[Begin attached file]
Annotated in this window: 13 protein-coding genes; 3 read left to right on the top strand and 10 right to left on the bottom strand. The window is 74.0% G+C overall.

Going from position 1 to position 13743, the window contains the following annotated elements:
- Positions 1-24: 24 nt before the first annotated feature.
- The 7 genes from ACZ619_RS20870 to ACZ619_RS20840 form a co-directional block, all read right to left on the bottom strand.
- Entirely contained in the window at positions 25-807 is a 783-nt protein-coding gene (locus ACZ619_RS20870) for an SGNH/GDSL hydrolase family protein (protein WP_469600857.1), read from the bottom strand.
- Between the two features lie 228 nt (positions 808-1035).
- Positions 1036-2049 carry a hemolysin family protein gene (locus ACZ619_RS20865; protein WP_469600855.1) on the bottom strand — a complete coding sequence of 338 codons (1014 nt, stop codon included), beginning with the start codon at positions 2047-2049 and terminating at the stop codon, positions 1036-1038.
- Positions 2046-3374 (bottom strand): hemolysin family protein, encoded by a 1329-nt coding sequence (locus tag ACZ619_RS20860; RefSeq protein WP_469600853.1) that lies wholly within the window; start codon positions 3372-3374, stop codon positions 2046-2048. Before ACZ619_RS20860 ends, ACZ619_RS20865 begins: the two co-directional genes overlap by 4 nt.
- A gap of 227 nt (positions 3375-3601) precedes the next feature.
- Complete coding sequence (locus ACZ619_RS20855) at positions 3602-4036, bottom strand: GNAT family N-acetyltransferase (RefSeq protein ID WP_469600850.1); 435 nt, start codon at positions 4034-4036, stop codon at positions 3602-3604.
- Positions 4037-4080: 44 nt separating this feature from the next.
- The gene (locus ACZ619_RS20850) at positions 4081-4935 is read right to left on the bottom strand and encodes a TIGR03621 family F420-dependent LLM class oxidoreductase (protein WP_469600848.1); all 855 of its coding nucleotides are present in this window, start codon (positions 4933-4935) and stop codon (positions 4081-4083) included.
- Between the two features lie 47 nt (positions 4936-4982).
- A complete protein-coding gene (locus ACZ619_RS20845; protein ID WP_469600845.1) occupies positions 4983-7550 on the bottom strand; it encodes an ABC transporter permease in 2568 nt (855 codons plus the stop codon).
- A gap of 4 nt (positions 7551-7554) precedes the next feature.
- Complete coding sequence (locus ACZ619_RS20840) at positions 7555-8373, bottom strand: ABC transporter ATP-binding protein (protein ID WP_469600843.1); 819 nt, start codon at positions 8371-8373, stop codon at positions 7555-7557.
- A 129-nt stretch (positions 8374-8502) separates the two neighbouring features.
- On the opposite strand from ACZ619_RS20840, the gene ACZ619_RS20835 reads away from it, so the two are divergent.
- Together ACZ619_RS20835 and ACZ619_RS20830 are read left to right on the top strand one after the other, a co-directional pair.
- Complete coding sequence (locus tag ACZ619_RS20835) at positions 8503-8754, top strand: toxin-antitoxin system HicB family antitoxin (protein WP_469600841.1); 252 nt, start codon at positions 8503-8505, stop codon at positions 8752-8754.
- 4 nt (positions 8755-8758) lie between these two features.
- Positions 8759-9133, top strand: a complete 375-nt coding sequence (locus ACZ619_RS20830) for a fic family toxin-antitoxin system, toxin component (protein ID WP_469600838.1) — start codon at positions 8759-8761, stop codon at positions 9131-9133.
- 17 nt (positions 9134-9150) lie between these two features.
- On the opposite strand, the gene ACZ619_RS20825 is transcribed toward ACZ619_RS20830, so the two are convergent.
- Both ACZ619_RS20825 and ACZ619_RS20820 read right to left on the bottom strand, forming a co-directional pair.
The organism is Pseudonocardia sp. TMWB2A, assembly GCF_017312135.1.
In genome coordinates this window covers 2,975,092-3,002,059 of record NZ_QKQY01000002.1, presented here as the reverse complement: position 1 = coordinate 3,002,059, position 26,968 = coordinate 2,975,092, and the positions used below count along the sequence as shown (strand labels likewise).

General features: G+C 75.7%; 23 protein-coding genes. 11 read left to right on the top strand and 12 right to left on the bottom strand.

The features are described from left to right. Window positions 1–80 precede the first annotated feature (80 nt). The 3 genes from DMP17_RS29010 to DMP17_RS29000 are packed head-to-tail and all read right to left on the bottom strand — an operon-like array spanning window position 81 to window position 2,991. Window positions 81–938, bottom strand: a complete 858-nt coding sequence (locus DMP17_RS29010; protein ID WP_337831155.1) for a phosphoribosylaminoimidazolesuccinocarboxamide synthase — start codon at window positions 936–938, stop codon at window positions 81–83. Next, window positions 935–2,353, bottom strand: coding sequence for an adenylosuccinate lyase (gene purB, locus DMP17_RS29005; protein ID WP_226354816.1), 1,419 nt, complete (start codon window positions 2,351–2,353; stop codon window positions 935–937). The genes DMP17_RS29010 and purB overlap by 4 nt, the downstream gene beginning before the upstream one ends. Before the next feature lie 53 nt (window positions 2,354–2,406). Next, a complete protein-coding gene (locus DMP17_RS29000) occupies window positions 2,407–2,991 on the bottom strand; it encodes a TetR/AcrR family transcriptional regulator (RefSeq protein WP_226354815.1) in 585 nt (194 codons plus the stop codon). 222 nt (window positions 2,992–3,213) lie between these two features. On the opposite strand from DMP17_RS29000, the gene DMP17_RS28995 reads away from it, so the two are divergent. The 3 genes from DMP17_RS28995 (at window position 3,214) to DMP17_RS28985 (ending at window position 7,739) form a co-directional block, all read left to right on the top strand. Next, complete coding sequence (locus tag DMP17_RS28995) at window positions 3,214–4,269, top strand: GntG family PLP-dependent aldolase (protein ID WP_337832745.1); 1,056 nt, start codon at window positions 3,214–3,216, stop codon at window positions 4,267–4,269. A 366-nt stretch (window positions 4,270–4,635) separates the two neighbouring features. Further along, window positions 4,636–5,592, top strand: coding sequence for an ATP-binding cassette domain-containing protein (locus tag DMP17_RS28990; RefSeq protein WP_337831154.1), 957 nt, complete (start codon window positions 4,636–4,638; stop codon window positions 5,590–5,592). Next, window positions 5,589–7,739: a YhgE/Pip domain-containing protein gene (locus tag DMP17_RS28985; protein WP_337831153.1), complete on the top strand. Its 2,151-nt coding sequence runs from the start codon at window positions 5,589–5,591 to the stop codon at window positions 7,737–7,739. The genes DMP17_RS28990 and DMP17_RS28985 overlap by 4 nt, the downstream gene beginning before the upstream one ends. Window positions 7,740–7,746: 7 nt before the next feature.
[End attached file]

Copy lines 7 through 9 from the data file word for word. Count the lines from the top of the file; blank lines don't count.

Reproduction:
- Positions 1036-2049 carry a hemolysin family protein gene (locus ACZ619_RS20865; protein WP_469600855.1) on the bottom strand — a complete coding sequence of 338 codons (1014 nt, stop codon included), beginning with the start codon at positions 2047-2049 and terminating at the stop codon, positions 1036-1038.
- Positions 2046-3374 (bottom strand): hemolysin family protein, encoded by a 1329-nt coding sequence (locus tag ACZ619_RS20860; RefSeq protein WP_469600853.1) that lies wholly within the window; start codon positions 3372-3374, stop codon positions 2046-2048. Before ACZ619_RS20860 ends, ACZ619_RS20865 begins: the two co-directional genes overlap by 4 nt.
- A gap of 227 nt (positions 3375-3601) precedes the next feature.